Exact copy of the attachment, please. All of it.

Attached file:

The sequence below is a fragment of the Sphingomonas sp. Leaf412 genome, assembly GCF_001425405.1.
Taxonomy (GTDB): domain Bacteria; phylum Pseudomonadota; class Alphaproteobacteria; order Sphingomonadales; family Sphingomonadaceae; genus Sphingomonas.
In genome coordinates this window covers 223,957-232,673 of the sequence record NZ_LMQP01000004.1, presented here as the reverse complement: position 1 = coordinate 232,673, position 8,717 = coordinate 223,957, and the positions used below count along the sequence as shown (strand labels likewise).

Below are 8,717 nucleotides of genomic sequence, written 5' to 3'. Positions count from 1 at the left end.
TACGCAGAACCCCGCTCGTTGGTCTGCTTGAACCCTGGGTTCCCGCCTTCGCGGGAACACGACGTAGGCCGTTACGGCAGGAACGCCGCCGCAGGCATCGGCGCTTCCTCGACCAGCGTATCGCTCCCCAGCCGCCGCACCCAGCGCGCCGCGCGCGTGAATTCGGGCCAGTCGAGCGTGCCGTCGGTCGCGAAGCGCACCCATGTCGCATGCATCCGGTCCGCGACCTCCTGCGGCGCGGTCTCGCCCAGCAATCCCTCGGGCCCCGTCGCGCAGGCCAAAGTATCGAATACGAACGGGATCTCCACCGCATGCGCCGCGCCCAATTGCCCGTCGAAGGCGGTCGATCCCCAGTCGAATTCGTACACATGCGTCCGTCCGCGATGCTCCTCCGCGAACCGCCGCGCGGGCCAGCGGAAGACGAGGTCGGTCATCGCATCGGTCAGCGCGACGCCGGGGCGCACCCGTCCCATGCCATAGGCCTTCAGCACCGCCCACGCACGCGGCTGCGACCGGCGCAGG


The sequence below is a fragment of the Sphingomonas sp. Leaf412 genome, assembly GCF_001425405.1.
Taxonomy (GTDB): domain Bacteria; phylum Pseudomonadota; class Alphaproteobacteria; order Sphingomonadales; family Sphingomonadaceae; genus Sphingomonas.
In genome coordinates this window covers 223,957-232,673 of the sequence record NZ_LMQP01000004.1, presented here as the reverse complement: position 1 = coordinate 232,673, position 8,717 = coordinate 223,957, and the positions used below count along the sequence as shown (strand labels likewise).

Below are 8,717 nucleotides of genomic sequence, written 5' to 3'. Positions count from 1 at the left end.
TACGCAGAACCCCGCTCGTTGGTCTGCTTGAACCCTGGGTTCCCGCCTTCGCGGGAACACGACGTAGGCCGTTACGGCAGGAACGCCGCCGCAGGCATCGGCGCTTCCTCGACCAGCGTATCGCTCCCCAGCCGCCGCACCCAGCGCGCCGCGCGCGTGAATTCGGGCCAGTCGAGCGTGCCGTCGGTCGCGAAGCGCACCCATGTCGCATGCATCCGGTCCGCGACCTCCTGCGGCGCGGTCTCGCCCAGCAATCCCTCGGGCCCCGTCGCGCAGGCCAAAGTATCGAATACGAACGGGATCTCCACCGCATGCGCCGCGCCCAATTGCCCGTCGAAGGCGGTCGATCCCCAGTCGAATTCGTACACATGCGTCCGTCCGCGATGCTCCTCCGCGAACCGCCGCGCGGGCCAGCGGAAGACGAGGTCGGTCATCGCATCGGTCAGCGCGACGCCGGGGCGCACCCGTCCCATGCCATAGGCCTTCAGCACCGCCCACGCACGCGGCTGCGACCGGCGCAGG